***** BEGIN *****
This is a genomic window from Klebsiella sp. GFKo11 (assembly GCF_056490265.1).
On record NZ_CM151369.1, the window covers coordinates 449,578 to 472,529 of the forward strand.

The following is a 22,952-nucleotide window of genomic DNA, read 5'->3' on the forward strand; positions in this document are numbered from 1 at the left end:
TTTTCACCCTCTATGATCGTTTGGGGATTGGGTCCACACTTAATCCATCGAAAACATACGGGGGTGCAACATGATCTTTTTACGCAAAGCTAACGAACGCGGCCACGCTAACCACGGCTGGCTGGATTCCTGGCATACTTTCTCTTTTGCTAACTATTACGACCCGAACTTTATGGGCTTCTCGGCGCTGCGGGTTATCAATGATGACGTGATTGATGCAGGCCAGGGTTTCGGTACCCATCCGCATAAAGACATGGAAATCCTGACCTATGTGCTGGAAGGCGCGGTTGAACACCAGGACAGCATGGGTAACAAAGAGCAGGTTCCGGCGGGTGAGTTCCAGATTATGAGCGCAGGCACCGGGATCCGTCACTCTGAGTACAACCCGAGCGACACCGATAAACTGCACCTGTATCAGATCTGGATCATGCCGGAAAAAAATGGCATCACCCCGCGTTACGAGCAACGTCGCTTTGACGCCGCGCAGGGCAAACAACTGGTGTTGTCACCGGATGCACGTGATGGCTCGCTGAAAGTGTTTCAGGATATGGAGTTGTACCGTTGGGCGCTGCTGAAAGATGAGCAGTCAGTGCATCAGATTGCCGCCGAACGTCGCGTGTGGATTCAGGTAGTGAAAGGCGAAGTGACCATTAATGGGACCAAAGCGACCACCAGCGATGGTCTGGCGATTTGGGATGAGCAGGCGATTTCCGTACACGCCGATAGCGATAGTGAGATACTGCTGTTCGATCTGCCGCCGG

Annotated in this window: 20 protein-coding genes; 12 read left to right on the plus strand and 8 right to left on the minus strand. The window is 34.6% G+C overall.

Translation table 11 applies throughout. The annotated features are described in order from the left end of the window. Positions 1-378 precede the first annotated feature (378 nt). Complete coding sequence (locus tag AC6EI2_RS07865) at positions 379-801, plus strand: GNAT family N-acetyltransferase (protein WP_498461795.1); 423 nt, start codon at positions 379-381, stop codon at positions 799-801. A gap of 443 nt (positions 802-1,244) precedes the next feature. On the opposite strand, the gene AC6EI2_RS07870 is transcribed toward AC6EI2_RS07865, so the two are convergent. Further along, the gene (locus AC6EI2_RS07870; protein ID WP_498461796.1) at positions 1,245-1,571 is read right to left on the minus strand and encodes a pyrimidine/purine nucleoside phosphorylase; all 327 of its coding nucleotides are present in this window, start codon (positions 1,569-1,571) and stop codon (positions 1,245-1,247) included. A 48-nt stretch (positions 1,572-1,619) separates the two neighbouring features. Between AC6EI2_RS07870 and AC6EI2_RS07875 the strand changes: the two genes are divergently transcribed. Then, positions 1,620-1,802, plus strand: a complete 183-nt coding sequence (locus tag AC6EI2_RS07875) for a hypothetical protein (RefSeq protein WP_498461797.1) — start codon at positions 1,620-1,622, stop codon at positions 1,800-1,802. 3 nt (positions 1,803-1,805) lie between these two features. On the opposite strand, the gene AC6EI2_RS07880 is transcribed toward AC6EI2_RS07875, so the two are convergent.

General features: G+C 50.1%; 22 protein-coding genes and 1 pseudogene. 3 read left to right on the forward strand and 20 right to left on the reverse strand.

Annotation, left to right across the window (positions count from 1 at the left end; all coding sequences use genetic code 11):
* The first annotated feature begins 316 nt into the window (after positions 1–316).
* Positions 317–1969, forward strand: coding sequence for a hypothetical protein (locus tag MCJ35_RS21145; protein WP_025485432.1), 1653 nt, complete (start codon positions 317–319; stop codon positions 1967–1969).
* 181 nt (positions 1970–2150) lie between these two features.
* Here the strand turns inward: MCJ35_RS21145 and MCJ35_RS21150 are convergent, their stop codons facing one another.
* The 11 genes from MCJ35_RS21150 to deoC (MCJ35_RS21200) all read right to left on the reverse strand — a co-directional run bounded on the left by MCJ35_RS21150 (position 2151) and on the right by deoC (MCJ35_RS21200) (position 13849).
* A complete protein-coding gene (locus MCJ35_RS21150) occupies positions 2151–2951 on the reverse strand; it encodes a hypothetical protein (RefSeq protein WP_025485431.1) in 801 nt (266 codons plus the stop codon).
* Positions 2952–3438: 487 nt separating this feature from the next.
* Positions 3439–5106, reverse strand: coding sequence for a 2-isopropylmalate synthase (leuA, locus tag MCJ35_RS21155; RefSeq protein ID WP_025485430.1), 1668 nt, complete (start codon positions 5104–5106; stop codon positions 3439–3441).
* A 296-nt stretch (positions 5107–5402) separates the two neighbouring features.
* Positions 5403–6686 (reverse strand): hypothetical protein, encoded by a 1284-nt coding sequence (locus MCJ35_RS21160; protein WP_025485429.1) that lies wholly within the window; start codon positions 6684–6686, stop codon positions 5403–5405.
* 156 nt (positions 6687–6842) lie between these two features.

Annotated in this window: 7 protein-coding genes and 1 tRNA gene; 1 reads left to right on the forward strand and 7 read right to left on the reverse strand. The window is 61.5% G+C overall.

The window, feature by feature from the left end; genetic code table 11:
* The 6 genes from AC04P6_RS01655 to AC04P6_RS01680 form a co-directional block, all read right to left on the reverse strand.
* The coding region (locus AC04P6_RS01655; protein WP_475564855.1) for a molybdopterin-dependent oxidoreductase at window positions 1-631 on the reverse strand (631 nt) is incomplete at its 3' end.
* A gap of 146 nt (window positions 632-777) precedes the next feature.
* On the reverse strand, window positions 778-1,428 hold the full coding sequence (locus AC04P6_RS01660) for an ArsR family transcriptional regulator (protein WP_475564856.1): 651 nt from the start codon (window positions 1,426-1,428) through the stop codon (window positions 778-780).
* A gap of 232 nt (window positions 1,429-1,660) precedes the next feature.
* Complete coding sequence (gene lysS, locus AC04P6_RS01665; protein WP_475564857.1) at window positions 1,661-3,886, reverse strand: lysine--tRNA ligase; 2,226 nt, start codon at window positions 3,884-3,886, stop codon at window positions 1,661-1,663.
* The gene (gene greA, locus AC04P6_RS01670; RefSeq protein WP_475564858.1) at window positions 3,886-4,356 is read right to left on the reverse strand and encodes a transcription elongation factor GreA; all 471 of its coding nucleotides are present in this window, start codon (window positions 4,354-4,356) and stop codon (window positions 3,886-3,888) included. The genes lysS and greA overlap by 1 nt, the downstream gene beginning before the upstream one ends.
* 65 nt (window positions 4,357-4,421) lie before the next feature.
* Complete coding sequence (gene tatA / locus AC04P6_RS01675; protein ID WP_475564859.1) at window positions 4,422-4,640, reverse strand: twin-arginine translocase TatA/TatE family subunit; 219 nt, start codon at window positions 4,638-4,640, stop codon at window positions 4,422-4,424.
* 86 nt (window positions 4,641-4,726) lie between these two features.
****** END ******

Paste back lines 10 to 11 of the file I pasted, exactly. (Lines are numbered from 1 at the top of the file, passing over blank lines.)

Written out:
* Positions 317–1969, forward strand: coding sequence for a hypothetical protein (locus tag MCJ35_RS21145; protein WP_025485432.1), 1653 nt, complete (start codon positions 317–319; stop codon positions 1967–1969).
* 181 nt (positions 1970–2150) lie between these two features.